The concept of climate change involves the earth becoming progressively more unstable as far as weather patterns, resulting in higher high temperatures and lower low temperatures. In addition, we see the oceans becoming progressively warmer and storms becoming stronger and more frequent. Even a few degrees difference from the norms can cause large scale upheaval to our ecosystem, and create difficulties for life on earth. The pattern of increasing weather instability may or may not be related to manmade issues, and as a result there are two camps of people, each defending a different side of the debate. One side holds that climate change is a result of factors like pollution and greenhouse gasses created by the continued operation of systems that destroy our atmosphere, and the other claims that the damage caused is minimal enough to ignore. Neither side claims there is no pollution being created, and instead they disagree on the amount of damage that pollution causes and what can be done about it. Proponents for fossil fuels argue that the costs associated with a switchover to alternative energy models are not worth the amount of damage the pollution causes.
In essence, this is a discussion about money and how much people are willing to spend in order to assure a cleaner atmosphere. Public support tends to skew towards the less expensive solutions as long as the damage is not able to be immediately perceived, which is what the fossil fuel industries rely upon. People simply do not want to pay more for something that they are reliant upon, even though they realize that its manufacture does cause a certain amount of atmospheric damage. The solution to this issue is found in the lowering of production costs of energy, and at the same time increasing efficiencies within those systems. By bringing down costs and increasing capacities, we end up with the logical support skewing towards alternative energy models, because they are cleaner and cheaper.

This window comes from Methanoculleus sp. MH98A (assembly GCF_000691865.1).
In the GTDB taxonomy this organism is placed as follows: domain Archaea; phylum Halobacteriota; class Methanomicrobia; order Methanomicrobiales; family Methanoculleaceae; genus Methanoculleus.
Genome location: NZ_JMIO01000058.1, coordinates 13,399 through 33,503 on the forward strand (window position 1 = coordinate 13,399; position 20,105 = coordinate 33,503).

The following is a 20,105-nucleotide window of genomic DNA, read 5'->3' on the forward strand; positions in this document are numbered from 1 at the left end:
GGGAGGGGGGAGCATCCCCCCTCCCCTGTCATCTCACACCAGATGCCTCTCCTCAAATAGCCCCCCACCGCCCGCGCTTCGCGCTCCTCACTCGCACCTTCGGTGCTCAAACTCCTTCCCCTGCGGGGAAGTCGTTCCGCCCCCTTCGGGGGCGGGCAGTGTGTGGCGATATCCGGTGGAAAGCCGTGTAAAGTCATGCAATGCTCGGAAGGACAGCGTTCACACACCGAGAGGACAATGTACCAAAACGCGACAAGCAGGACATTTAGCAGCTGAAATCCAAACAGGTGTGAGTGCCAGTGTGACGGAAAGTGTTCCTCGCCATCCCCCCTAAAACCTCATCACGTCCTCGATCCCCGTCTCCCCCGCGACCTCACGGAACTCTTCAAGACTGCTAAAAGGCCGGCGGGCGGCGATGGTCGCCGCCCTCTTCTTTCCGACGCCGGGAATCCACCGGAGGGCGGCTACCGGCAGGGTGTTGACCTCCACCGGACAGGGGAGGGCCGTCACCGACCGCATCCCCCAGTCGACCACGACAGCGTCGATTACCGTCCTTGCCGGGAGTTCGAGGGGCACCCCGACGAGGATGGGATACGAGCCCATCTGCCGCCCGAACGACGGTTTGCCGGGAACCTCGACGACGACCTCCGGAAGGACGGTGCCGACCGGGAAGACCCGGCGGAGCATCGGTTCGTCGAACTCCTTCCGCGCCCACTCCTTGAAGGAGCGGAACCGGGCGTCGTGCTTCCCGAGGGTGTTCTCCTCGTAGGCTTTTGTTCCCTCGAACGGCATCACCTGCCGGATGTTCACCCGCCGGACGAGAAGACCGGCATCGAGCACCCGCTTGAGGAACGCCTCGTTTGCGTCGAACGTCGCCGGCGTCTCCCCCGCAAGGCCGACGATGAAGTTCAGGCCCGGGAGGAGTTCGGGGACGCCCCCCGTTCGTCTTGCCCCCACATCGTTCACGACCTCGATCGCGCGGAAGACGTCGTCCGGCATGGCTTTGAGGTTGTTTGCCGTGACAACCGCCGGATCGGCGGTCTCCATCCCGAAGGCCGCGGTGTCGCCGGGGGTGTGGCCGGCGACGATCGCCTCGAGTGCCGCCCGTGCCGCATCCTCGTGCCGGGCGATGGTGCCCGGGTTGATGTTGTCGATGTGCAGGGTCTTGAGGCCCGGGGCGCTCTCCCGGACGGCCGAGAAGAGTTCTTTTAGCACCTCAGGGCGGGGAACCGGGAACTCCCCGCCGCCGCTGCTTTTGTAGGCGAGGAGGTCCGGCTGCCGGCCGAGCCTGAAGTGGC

In order to understand how this can be achieved, we first must understand the costs involved in alternative energy production models. There is no cost for the fuel sources as they are found in natural occurring things like wind and sunshine. The costs of production are found in the equipment necessary for the process, and the repair and replacement of that equipment. The elements are a major threat to many solar and wind farms, and inclement weather can cause much damage. For example, lightning strikes to the installations produce damage at the strike point and also reverberate through the system in the form of a power surge that will damage any component connected to the strike point. This means that since lightning cannot be eliminated, we must concentrate on the reduction of the residual damage as a result of the avoidable surge. This is accomplished through the integration of advanced surge protection devices from Raycap, which serve a function of preventing surge related damage as well as keeping systems online during peak hours. Through the widespread integration of our products into alternative energy production models, there is a potential reduction in pollution and damage to the environment caused by the competing systems. Raycap surge protection devices have the potential of creating bigger profits as well as a better planet.